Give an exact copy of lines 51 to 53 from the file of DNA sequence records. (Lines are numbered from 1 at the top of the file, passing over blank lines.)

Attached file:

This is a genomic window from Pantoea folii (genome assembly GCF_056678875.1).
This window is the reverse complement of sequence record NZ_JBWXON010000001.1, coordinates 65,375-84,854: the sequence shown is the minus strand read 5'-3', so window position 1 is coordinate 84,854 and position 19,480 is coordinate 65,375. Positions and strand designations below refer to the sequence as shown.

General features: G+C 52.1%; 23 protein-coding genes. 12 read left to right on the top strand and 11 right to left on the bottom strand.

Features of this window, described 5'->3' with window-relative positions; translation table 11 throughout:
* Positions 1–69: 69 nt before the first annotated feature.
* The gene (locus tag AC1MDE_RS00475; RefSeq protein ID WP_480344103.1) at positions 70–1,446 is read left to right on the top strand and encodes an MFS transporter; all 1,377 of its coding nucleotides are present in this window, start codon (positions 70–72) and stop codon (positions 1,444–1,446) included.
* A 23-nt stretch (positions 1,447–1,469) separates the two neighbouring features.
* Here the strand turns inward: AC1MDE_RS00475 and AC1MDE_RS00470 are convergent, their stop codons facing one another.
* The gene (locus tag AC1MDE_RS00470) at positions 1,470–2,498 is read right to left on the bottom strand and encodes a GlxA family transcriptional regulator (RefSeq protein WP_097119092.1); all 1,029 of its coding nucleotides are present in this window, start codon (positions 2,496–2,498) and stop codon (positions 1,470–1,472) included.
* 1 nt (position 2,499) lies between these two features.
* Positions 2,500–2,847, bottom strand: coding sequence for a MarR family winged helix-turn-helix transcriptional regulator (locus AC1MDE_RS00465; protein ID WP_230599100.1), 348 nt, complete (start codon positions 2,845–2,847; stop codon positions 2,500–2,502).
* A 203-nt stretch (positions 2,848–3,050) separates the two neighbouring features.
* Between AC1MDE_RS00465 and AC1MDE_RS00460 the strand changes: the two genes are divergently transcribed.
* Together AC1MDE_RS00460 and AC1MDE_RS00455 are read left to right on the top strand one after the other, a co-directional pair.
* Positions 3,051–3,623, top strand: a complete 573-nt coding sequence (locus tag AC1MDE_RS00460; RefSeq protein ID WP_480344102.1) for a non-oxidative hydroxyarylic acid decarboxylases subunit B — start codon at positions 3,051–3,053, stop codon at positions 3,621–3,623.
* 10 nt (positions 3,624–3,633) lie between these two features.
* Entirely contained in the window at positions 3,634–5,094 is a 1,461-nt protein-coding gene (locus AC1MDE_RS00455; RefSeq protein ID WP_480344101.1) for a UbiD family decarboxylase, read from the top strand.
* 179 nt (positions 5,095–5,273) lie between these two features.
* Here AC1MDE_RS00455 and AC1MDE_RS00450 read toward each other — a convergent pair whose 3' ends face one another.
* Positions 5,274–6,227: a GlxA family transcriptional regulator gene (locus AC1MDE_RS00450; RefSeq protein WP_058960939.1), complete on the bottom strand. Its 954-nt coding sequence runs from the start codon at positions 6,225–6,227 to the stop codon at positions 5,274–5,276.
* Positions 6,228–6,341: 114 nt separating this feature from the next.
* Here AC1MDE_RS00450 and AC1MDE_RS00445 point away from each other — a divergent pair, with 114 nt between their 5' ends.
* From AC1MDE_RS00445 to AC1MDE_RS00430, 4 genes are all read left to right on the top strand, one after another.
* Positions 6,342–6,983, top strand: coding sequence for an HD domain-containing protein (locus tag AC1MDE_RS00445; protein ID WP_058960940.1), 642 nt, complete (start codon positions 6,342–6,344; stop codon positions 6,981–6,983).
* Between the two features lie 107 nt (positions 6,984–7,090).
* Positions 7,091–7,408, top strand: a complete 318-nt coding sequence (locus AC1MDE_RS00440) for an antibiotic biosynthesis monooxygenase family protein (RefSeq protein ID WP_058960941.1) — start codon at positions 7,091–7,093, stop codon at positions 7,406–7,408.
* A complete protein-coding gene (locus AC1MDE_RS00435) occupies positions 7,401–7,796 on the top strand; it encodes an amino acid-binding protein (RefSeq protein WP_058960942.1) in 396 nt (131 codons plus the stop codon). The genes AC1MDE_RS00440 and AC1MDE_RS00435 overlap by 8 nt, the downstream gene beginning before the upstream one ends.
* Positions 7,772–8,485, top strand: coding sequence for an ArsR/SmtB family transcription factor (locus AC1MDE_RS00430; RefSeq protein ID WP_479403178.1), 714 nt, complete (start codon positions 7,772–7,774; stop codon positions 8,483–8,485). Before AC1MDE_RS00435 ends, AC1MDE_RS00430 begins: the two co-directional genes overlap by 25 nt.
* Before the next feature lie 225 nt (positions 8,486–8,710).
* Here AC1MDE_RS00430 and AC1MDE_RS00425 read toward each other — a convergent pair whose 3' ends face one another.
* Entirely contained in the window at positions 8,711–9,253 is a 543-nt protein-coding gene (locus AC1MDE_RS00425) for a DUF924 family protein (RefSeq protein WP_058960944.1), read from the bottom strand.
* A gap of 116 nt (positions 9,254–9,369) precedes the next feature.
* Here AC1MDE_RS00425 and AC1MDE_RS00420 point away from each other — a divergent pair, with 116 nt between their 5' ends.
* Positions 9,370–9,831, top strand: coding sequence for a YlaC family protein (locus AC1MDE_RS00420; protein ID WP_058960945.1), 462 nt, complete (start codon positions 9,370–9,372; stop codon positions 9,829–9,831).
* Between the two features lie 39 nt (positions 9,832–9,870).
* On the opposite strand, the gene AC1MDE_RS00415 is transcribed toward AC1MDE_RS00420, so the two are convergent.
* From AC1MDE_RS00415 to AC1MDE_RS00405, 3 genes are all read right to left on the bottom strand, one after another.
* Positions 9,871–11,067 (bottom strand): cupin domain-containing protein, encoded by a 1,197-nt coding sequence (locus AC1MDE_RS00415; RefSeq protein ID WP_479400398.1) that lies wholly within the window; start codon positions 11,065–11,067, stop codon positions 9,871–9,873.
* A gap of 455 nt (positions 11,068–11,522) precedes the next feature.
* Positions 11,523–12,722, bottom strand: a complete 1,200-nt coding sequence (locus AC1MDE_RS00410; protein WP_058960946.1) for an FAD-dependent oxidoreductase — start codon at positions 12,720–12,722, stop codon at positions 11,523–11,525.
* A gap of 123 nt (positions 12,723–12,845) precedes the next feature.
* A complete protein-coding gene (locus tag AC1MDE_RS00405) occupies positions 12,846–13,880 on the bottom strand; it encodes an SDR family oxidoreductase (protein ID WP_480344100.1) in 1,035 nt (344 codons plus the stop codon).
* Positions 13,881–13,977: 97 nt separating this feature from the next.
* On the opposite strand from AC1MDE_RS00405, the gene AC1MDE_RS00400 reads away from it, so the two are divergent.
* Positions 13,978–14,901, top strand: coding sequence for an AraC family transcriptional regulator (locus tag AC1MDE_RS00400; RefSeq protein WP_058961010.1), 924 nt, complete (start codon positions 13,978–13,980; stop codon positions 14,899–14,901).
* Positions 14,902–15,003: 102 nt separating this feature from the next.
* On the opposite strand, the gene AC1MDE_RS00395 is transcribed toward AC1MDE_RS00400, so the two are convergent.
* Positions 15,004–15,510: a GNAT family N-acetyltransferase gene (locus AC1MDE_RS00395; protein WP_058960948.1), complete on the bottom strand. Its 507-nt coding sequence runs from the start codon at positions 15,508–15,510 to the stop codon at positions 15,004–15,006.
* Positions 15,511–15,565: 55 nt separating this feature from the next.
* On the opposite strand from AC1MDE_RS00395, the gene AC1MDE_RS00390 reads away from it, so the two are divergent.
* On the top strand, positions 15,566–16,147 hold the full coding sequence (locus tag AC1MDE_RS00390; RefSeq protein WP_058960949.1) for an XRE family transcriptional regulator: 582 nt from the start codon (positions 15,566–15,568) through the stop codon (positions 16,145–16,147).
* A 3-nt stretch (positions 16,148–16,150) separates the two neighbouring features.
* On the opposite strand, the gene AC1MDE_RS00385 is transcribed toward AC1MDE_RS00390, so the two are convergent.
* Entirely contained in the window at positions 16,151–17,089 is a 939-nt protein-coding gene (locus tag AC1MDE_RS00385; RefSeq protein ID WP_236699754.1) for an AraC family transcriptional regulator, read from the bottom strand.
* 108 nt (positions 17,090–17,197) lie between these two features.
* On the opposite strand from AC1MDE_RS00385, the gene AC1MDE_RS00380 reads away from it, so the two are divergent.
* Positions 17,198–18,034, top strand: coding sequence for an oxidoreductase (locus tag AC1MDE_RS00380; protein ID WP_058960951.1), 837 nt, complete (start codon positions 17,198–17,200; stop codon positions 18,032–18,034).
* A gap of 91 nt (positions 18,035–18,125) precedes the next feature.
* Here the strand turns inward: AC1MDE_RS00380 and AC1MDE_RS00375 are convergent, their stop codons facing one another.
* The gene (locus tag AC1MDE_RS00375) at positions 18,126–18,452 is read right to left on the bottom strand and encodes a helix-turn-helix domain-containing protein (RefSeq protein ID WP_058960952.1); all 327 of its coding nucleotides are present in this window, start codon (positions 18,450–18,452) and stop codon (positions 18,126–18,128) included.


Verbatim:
* On the top strand, positions 15,566–16,147 hold the full coding sequence (locus tag AC1MDE_RS00390; RefSeq protein WP_058960949.1) for an XRE family transcriptional regulator: 582 nt from the start codon (positions 15,566–15,568) through the stop codon (positions 16,145–16,147).
* A 3-nt stretch (positions 16,148–16,150) separates the two neighbouring features.
* On the opposite strand, the gene AC1MDE_RS00385 is transcribed toward AC1MDE_RS00390, so the two are convergent.